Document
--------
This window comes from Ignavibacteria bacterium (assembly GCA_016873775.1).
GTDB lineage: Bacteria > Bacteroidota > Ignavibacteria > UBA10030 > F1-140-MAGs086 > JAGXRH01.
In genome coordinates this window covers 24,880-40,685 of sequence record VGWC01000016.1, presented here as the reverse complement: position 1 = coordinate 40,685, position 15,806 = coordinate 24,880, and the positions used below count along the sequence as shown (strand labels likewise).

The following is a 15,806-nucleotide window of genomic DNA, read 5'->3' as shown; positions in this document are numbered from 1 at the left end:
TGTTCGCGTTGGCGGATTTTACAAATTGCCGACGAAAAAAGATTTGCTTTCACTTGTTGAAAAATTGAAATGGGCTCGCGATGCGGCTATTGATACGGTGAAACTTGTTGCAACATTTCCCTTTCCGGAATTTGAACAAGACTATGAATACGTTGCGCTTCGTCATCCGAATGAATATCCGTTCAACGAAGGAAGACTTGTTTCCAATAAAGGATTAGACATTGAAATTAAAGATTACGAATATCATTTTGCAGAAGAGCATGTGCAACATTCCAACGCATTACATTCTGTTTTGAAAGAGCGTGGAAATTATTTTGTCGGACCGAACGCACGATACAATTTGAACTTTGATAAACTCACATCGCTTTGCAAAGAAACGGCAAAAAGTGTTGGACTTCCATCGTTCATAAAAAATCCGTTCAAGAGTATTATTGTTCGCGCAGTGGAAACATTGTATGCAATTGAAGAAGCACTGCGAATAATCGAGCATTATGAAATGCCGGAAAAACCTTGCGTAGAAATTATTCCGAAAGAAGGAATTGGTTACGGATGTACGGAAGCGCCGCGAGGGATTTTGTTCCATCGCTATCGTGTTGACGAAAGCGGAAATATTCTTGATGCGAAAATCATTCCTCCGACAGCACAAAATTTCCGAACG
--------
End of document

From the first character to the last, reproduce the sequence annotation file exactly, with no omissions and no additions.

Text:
This window comes from Ignavibacteria bacterium (assembly GCA_016873775.1).
GTDB lineage: Bacteria > Bacteroidota > Ignavibacteria > UBA10030 > F1-140-MAGs086 > JAGXRH01.
In genome coordinates this window covers 24,880-40,685 of sequence record VGWC01000016.1, presented here as the reverse complement: position 1 = coordinate 40,685, position 15,806 = coordinate 24,880, and the positions used below count along the sequence as shown (strand labels likewise).

The following is a 15,806-nucleotide window of genomic DNA, read 5'->3' as shown; positions in this document are numbered from 1 at the left end:
TGTTCGCGTTGGCGGATTTTACAAATTGCCGACGAAAAAAGATTTGCTTTCACTTGTTGAAAAATTGAAATGGGCTCGCGATGCGGCTATTGATACGGTGAAACTTGTTGCAACATTTCCCTTTCCGGAATTTGAACAAGACTATGAATACGTTGCGCTTCGTCATCCGAATGAATATCCGTTCAACGAAGGAAGACTTGTTTCCAATAAAGGATTAGACATTGAAATTAAAGATTACGAATATCATTTTGCAGAAGAGCATGTGCAACATTCCAACGCATTACATTCTGTTTTGAAAGAGCGTGGAAATTATTTTGTCGGACCGAACGCACGATACAATTTGAACTTTGATAAACTCACATCGCTTTGCAAAGAAACGGCAAAAAGTGTTGGACTTCCATCGTTCATAAAAAATCCGTTCAAGAGTATTATTGTTCGCGCAGTGGAAACATTGTATGCAATTGAAGAAGCACTGCGAATAATCGAGCATTATGAAATGCCGGAAAAACCTTGCGTAGAAATTATTCCGAAAGAAGGAATTGGTTACGGATGTACGGAAGCGCCGCGAGGGATTTTGTTCCATCGCTATCGTGTTGACGAAAGCGGAAATATTCTTGATGCGAAAATCATTCCTCCGACAGCACAAAATTTCCGAACG